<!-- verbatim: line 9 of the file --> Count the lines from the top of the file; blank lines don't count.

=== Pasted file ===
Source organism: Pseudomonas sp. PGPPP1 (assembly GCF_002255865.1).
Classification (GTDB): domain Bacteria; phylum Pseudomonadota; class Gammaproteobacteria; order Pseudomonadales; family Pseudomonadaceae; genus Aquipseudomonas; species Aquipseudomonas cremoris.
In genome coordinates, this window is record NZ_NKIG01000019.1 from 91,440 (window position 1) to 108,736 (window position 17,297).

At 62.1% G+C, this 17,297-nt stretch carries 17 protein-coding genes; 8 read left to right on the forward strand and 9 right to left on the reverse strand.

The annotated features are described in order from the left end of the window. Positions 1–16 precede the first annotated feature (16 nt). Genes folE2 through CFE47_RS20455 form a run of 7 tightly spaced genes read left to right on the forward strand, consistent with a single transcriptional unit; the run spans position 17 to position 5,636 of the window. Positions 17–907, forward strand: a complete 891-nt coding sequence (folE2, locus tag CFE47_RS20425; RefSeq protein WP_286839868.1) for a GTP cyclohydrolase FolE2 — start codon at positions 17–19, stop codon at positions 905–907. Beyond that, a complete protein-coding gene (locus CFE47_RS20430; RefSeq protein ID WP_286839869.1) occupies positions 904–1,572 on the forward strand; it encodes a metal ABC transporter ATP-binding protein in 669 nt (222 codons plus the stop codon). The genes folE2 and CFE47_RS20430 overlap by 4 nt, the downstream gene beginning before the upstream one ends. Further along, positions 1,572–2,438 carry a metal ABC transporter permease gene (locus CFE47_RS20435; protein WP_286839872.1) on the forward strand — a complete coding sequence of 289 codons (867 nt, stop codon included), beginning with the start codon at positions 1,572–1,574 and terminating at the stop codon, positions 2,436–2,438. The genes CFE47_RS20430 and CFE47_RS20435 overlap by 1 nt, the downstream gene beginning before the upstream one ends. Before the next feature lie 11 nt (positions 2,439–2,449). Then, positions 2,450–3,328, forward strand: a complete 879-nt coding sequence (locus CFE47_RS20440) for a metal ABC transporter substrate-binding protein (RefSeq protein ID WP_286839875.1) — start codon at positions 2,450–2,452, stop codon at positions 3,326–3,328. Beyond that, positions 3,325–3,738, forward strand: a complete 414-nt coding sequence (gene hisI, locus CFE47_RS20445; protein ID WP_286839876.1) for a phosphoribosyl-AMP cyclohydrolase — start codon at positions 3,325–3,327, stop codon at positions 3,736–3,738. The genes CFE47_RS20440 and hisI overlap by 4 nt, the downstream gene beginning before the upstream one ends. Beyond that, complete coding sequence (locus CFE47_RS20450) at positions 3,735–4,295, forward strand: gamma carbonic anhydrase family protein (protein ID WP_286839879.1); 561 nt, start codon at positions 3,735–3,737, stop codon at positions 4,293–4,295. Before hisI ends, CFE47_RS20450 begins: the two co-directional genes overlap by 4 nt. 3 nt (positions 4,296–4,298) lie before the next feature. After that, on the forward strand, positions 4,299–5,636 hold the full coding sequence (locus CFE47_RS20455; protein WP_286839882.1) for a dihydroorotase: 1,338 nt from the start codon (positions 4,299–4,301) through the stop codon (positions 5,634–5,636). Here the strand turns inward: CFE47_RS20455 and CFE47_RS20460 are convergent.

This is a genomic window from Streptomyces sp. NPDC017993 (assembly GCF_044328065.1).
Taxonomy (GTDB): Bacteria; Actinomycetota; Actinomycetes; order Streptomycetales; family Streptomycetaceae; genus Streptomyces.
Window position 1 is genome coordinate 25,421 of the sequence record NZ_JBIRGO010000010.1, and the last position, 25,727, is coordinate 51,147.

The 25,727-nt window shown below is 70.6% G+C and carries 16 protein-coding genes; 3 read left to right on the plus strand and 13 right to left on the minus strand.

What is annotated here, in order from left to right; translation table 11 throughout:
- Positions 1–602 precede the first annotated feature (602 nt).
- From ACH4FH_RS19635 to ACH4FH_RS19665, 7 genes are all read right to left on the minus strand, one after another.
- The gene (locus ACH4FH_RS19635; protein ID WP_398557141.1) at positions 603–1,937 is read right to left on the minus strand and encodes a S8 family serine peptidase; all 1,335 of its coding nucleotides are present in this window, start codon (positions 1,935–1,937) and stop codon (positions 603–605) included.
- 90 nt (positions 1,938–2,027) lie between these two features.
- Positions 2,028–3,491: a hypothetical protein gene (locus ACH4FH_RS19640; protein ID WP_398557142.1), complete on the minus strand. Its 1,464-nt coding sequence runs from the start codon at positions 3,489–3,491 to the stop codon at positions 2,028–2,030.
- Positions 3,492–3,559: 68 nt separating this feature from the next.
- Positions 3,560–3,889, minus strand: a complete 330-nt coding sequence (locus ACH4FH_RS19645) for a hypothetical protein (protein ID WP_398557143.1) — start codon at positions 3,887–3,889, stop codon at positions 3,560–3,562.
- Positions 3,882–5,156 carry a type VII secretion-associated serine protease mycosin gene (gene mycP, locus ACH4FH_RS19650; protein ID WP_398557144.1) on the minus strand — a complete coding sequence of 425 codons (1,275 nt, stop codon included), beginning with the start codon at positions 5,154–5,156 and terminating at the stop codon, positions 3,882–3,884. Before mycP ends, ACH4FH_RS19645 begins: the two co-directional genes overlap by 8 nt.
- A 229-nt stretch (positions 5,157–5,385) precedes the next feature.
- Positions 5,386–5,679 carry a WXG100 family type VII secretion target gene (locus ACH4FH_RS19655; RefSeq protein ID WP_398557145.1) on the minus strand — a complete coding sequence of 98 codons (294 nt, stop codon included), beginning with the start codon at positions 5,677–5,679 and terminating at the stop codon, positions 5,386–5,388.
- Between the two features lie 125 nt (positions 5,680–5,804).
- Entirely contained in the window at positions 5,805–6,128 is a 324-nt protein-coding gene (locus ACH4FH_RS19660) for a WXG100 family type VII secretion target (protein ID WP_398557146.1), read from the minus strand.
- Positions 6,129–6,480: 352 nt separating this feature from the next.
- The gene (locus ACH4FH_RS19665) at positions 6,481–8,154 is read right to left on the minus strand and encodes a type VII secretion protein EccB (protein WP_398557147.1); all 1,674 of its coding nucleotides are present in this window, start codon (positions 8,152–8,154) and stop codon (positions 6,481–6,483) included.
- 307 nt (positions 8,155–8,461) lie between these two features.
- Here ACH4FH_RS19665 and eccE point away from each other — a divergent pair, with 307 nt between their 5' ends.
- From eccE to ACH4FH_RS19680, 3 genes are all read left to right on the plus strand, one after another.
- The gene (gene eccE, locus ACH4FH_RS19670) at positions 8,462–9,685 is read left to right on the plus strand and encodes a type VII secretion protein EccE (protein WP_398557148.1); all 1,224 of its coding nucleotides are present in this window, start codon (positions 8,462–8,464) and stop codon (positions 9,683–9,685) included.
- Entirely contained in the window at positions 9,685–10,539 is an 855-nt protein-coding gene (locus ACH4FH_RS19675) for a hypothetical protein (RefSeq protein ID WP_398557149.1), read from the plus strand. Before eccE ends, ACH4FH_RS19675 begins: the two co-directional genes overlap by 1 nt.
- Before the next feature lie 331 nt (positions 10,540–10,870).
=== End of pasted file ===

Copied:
The 25,727-nt window shown below is 70.6% G+C and carries 16 protein-coding genes; 3 read left to right on the plus strand and 13 right to left on the minus strand.